Of good lambic beer, Boon said, “If you drink the beer in your glass, you must have a very strong character to refuse a second one.”
Several of Boon’s lambics are available in the United States.
Production: 900 hectoliters
Beers: (all traditional lambics) Old Lambic, Grand Cru Bruocsella 1900 (unblended old lambic), Gueuze, Kriek, Rosè de Gambrinus (framboise), Gueuze Vigneronne (with Italian muscat grapes); Lou Pepe Pure Kriek, Framboise and Gueuze, Cuvee Fou’ Foune (apricot)
Located in the Anderlecht section of Brussels on the western edge of the city center, Cantillon is a fiercely traditional lambic brewery, and the owners are often at odds with their fellow lambic brewers in Belgium. Jean-Pierre Van Roy is the head of the family of brewers that includes his wife, Claude Cantillon-Van Roy, son Jean and daughter Julie.
In the 1700s, the Cantillon family brewed in Lembeek. Paul and Marie Cantillon-Troch moved the business to its present location in Brussels in 1900, taking up space in a building dating from 1874. Their sons, Marcel and Robert Cantillon, took over the business, and in 1937, they bought a brew house from a brewery in Ouffet. By the following year, the Brothers Cantillon were no longer just blenders; they were brewers.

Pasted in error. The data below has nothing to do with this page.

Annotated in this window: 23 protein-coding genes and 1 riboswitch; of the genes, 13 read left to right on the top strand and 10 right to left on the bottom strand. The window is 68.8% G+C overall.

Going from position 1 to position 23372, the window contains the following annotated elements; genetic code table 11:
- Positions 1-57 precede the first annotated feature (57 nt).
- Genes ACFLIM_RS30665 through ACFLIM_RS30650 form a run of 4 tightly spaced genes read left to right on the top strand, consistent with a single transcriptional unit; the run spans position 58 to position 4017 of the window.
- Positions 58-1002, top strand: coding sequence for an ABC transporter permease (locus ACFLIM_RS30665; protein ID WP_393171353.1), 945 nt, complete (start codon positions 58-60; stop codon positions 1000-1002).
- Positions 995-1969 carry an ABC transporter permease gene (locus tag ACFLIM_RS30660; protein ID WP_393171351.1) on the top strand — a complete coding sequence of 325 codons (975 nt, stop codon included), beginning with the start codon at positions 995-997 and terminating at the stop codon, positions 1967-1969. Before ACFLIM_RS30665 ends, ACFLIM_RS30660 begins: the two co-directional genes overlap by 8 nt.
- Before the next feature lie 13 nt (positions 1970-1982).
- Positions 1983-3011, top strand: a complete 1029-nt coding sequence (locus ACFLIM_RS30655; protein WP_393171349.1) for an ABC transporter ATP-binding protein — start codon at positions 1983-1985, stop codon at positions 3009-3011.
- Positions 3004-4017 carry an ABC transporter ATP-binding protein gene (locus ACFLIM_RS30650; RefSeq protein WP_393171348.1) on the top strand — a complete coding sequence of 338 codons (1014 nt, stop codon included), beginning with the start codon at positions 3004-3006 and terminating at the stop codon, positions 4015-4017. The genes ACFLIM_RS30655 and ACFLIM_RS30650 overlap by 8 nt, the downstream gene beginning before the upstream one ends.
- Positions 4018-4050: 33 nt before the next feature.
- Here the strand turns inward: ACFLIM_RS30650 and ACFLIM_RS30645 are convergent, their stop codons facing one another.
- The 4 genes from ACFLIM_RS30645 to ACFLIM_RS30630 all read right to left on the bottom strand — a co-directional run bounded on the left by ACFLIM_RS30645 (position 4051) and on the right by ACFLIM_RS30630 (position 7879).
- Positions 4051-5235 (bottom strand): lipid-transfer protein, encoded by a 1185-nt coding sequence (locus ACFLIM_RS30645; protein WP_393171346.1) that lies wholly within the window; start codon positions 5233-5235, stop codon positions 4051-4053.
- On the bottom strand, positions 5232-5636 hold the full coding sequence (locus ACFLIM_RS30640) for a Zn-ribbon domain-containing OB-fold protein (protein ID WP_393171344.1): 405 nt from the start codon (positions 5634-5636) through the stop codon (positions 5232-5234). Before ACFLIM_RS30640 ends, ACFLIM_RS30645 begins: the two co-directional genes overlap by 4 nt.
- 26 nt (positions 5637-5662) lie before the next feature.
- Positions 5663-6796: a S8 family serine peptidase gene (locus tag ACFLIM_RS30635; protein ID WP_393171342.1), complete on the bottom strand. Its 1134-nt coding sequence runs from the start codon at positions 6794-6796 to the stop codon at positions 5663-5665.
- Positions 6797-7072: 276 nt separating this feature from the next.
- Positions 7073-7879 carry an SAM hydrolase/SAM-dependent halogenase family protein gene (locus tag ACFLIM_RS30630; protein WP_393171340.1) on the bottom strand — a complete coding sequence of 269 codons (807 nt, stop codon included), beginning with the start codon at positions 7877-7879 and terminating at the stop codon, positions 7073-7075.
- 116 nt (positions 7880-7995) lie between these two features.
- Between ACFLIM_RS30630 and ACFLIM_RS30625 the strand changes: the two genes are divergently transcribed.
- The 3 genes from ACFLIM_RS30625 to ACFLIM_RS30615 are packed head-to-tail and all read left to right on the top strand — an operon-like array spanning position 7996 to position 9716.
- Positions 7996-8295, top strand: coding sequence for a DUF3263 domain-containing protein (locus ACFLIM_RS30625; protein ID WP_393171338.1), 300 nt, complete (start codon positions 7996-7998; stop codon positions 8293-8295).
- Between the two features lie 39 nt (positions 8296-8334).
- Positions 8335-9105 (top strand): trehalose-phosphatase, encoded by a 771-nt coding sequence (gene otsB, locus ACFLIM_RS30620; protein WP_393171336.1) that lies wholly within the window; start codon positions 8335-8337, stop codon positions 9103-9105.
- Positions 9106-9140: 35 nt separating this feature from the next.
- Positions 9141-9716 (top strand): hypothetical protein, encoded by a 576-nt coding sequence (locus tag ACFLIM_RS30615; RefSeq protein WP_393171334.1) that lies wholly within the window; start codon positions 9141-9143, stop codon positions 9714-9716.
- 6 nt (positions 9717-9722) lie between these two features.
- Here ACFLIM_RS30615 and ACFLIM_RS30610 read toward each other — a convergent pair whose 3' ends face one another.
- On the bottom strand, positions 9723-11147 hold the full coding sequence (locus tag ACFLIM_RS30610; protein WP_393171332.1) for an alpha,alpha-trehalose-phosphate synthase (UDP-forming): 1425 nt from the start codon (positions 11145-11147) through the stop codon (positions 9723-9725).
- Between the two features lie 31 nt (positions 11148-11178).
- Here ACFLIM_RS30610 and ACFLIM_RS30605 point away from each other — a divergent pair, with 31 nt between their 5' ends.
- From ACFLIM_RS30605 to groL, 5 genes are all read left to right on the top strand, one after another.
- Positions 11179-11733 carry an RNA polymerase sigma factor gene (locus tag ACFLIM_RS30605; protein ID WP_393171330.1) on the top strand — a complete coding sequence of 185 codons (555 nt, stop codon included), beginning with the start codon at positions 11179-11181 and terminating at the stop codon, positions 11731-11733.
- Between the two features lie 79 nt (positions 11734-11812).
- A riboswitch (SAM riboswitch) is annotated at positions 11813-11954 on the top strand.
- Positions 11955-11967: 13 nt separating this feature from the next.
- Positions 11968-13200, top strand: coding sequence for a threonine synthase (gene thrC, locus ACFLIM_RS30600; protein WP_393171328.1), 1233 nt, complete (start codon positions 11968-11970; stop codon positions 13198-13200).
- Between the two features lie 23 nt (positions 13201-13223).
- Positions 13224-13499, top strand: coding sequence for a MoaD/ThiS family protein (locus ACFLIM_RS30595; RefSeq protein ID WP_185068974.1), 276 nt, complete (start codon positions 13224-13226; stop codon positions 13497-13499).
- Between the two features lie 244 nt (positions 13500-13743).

Van Roy, a former science teacher and employee of Phillips music, took over the business in 1970 from his father-in-law. He created the Brussels Gueuze Museum at the brewery in 1978, a venture that brings thousands of visitors from all over the world to Cantillon each year.
By 2002, all of Cantillon’s lambics will be produced with 100 percent organic barley and wheat. These beers will go on sale the following year.
Jean-Pierre Van Roy said that one must have a “true passion” to do this work. His son, Jean, said, “We are the lambic fundamentalists. We don’t have a lot of friends in Belgian brewing because we are honest. When we don’t like something, we say it. A lot of people don’t like this.”
When asked about lambics made with exotic fruits, Jean said, “May I say it? Yes? Merde. It’s not serious. This is a bad image for lambic.”